Winant, John G. (John Gilbert), 1889-1947Variant names
John Gilbert Winant (1889-1947) was born in New York City. He attended St. Paul''s School in Concord, New Hampshire, and entered Princeton University as a member of the Class of 1913. After withdrawing from Princeton in late 1912, Winant returned to St. Paul''s School as a history teacher. He became active in local politics and was elected to the New Hampshire House of Representatives in 1917. When the United States entered World War I, Winant enlisted in the American Expeditionary Forces and was assigned to the 1st Aero Squadron. By the time he left the service in 1919, he had risen to the rank of Captain of the 8th Aero Squadron. After the war he returned to St. Paul''s School as a teacher and Second Vice-Rector. He re-entered New Hampshire politics in 1920 and was elected to a term in the State Senate. Later he served a second term in the House and three terms as Governor of the state from 1925 to 1926 and from 1931 to 1934. Throughout his career, Winant was interested in social and labor legislation. During his time as governor, the State Legislature passed a Minimum Wage bill, a State Relief bill, and Aid to Dependent Children bill and established a State Planning Board. Winant also unsuccessfully supported the passage of a 48-Hour bill. In 1931 he proposed the "New Hampshire Plan" which urged a nationwide four-day workweek as a means of solving the nation''s economic ills. At this time Winant was also active in the National Recreation Association, the National Consumers'' League, the American Association for Labor Legislation and the Young Men''s Christian Association. Although he was a Republican, Winant became a supporter of Franklin D. Roosevelt and his New Deal policies, and in 1934, Roosevelt appointed him to an Advisory Council to the Committee on Economic Security, which assisted the Labor Department in drafting national social security legislation. Successful intervention in the 1933 textile workers strike in Manchester, New Hampshire, made Winant an appropriate choice to head a Special Board of Inquiry into the United Textile Workers'' Strike of 1934. His work on this committee gave rise to a movement to have him nominated as the 1936 GOP Presidential candidate. Winant refused to run for the Presidency or for a fourth term as governor. Instead, he accepted the post of Assistant Director of the International Labor Office in Geneva in April 1935 but stayed in Geneva only a few months before returning to Washington to become the first chairman of the Social Security Board. Continuing his contacts with the International Labor Organization (ILO), Winant served as chairman of the American Delegation to the 1936 Labor Conference in Geneva. After Landon attacked the Social Security Act during the 1936 Presidential campaign, Winant resigned as Chairman of the Social Security Board to freely defend the Act and President Roosevelt; he later returned to the Chairmanship. Resigning from the Board a second time in early 1937, he returned to Geneva as Assistant Director of the I.L.O. He was made Director of the organization in February 1939. With the start of the World War II, Winant assured the continuance of the ILO by engineering the transfer of the Office to Montreal. President Roosevelt appointed Winant to replace Joseph P. Kennedy as Ambassador to Great Britain in 1941, and he advocated greater aid to Great Britain and Russia before the United States officially entered the war. He was extremely popular with the British people; however, his authority as Ambassador was often overshadowed by the dispatch of special missions to London and the personal relationship which developed between President Roosevelt and Prime Minister Churchill. Winant was also interested in post-war planning, particularly as it affected Russia, and in November 1943 was named as United States representative on the European Advisory Commission, which considered post-war treatment of Germany. Early in 1946, President Truman appointed Winant to be the United States representative to the United Nations Economic and Social Council, which dealt with refugees, displaced persons and other post-war problems. Resigning as Ambassador, Winant returned to the United States in May 1946. He continued to serve on the Economic and Social Council until January 1947. Then officially retired, Winant accepted the chairmanship of National Brotherhood Week in February 1947, making an exhausting cross-country speech-making tour. At that time he was also working on a series of books describing his ambassadorial experiences. He completed the first volume, entitled Letter from Grosvenor Square, and had begun work on the second at the time of this death on November 3, 1947.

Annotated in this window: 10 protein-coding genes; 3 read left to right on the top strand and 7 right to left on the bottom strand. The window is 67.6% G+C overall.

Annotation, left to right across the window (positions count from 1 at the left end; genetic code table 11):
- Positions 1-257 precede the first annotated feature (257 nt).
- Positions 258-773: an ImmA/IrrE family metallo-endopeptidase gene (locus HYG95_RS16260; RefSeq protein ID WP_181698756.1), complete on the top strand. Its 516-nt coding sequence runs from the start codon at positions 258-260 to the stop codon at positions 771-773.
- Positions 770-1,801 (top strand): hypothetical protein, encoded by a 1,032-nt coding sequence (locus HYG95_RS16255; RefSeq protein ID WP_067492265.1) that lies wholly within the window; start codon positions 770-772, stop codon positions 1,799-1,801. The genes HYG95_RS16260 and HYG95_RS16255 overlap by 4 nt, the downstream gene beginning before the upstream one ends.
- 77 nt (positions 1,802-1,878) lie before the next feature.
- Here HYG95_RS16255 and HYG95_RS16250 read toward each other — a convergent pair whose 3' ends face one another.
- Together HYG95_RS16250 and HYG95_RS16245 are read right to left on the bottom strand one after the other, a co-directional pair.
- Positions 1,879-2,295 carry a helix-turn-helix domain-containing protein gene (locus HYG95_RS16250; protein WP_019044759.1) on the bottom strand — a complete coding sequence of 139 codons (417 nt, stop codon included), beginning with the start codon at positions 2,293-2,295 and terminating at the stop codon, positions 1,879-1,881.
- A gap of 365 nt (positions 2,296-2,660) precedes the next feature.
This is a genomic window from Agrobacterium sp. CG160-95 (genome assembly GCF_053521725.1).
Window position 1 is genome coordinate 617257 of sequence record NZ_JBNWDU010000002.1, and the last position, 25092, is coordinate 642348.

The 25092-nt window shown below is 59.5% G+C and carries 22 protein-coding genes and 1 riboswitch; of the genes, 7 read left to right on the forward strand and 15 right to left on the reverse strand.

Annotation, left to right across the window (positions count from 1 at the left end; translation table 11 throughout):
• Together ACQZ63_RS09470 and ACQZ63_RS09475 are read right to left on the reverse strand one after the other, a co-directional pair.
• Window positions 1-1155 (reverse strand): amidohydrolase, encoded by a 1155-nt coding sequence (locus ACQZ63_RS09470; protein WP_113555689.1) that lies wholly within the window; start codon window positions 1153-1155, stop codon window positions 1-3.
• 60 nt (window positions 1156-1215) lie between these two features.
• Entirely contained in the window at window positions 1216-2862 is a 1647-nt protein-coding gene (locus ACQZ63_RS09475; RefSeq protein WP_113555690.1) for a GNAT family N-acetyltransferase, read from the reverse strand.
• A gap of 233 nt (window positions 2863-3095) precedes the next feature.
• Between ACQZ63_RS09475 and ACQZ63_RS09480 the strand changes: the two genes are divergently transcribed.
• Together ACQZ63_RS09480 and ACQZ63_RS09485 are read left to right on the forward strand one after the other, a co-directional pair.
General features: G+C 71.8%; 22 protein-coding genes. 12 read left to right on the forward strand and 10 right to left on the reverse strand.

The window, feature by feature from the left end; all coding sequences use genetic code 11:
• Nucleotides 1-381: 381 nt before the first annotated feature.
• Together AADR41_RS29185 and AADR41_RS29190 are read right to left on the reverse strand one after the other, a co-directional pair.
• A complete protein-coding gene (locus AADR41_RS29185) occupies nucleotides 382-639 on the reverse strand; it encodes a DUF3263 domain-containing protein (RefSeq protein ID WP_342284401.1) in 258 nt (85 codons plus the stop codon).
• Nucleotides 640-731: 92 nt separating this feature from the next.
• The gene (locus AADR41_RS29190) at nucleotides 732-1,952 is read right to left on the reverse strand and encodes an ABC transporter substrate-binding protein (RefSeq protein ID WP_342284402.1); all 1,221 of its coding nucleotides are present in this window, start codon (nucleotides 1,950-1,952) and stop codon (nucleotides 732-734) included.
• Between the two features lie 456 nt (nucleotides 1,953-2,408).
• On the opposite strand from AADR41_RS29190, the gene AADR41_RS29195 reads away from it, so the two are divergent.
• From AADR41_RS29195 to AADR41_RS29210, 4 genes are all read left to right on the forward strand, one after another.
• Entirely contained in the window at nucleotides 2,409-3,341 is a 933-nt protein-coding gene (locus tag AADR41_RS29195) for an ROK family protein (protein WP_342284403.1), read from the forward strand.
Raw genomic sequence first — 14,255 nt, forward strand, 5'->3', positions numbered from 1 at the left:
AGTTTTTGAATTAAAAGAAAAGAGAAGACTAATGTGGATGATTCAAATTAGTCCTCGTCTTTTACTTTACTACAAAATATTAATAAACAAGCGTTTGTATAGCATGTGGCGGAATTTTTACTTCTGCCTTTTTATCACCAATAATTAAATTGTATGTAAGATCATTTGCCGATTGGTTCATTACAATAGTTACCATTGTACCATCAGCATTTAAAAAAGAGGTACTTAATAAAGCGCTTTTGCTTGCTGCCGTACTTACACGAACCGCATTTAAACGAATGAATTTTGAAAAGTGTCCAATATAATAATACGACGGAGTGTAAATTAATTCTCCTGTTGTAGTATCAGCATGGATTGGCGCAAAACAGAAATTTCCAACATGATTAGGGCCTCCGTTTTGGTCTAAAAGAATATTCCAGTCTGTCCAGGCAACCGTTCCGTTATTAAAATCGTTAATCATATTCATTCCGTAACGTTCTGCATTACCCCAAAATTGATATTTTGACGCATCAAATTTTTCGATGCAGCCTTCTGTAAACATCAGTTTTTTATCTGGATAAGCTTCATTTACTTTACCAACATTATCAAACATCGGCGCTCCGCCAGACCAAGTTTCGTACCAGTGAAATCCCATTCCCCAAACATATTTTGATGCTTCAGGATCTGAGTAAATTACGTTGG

From the description of Winant, John G. (John Gilbert), 1889-1947 (U.S. National Archives and Records Administration). naId: 10677885
Epithet: US diplomatist
British Library Archives and Manuscripts Catalogue : Person : Description : ark:/81055/vdc_100000001219.0x000032
Governor of New Hampshire, federal official, diplomat.
From the description of Papers, 1916-1947. (Unknown). WorldCat record id: 155525256
|referencedIn||President's Secretary's Files (Truman Administration). 1945 - 1960. Personal Files. 1945 - 1953. Roosevelt, Eleanor: General [1 of 3]. 1945 - 1953. Letter from Eleanor Roosevelt to Harry S. Truman, accompanied by a separate memorandum.||Harry S. Truman Library|
|Place Name||Admin Code||Country|
|United States of America|
|Iran, Asia Minor|
|Speeches, addresses, etc.|
|Diplomatic and consular service, American|
|Labor and laboring classes|
|Labor and laboring classes|